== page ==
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November 3rd 1915 - Letter from Cyril Sladden to his fiancée, Mela Brown Constable

3rd November 1915
Correspondence From
Cyril Sladden, 13th Division Details, "C" Advanced Depot, Lemnos
Correspondence To
Mela Brown Constable, Sisters' Quarters, University House, Birmingham
Relationship to Letter Addressee
Text of Letter

“C” Advanced Base Depot

Nov 3rd 1915

My own Darling

We still remain here wondering whether we have been forgotten, or what has caused the delay; meantime we are carrying on the usual inactive existence. There seems little doubt there is something to account for it, so it may be we shall not go after all, but hitherto we have had no information at all.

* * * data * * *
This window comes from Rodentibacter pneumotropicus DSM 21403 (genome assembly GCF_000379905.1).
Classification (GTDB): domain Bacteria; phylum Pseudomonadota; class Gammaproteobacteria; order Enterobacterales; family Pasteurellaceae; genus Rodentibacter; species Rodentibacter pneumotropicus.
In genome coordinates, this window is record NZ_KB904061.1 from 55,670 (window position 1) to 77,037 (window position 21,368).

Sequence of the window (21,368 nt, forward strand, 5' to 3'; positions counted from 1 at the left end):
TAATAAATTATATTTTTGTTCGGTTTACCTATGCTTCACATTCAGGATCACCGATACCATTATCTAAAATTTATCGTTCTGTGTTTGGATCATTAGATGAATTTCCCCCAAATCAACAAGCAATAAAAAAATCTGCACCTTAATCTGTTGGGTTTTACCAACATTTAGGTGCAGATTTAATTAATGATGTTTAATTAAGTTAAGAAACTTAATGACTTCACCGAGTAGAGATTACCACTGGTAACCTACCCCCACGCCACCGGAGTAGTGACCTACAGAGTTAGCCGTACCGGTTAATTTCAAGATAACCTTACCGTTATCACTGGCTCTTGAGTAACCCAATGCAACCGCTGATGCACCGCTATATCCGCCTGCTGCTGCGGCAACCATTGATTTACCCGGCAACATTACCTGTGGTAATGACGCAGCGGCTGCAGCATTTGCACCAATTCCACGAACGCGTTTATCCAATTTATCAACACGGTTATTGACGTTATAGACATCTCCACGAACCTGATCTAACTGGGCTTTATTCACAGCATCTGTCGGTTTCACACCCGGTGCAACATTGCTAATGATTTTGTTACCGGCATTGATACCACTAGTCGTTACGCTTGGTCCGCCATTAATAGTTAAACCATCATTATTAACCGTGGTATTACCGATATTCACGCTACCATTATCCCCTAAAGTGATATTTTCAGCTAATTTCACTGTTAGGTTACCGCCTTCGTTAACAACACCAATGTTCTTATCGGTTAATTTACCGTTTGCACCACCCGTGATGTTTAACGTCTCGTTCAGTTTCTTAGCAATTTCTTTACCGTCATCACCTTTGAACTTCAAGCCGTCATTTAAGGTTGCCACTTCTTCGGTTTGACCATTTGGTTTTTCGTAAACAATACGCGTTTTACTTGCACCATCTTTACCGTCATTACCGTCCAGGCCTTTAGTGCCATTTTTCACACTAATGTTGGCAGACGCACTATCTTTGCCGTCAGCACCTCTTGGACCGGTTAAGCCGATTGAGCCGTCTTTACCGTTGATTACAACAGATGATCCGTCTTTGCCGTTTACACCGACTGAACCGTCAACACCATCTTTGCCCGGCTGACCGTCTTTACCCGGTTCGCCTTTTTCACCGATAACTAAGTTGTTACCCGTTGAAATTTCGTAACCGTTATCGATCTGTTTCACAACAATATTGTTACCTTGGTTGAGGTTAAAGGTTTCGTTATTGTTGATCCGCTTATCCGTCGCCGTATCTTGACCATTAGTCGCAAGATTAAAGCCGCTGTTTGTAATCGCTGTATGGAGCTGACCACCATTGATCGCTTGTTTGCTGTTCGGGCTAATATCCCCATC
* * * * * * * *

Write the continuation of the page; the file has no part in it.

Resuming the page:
The day before yesterday I had a splendid mail which turned up just after lunch. There was a parcel which you posted to Malta containing a useful selection of things purchased at Boots; it had come through its travels pretty well except that the [?] had come loose and become rather involved in the vermin powder which had also leaked slightly. However even that damage was separable, and everything else was in good order, so it will be very useful. You made a very sound selection, and thank you very much for it. It is the first parcel I have had out here at all, as I have always recommended sending none, so it was all the more amusing unpacking it. Then I had a whole lot of letters. Yours of Sept 24th, 25th, 27th and 28th (two in one envelope) and 29th; also from Mother Sept 23rd, Father 29th and Arthur Oct 9th. So you can imagine that I had a good afternoon with all that lot to amuse me. It is so satisfactory to receive a packet of letters when one feels that so many are going about from place to place in search of me. Once in one’s hands nothing can take them away, and so much news is reward once and for all however much it is straying. As a matter of fact I feel pretty certain there are piles of mails in harbour here that only want sorting to bring me in a whole heap. Of that last lot some went to Cox’s and some to the regiment, and it was just luck that brought them in together. Your composite address causes some to go one way and some the other, but at present it clearly makes little difference in matter of time.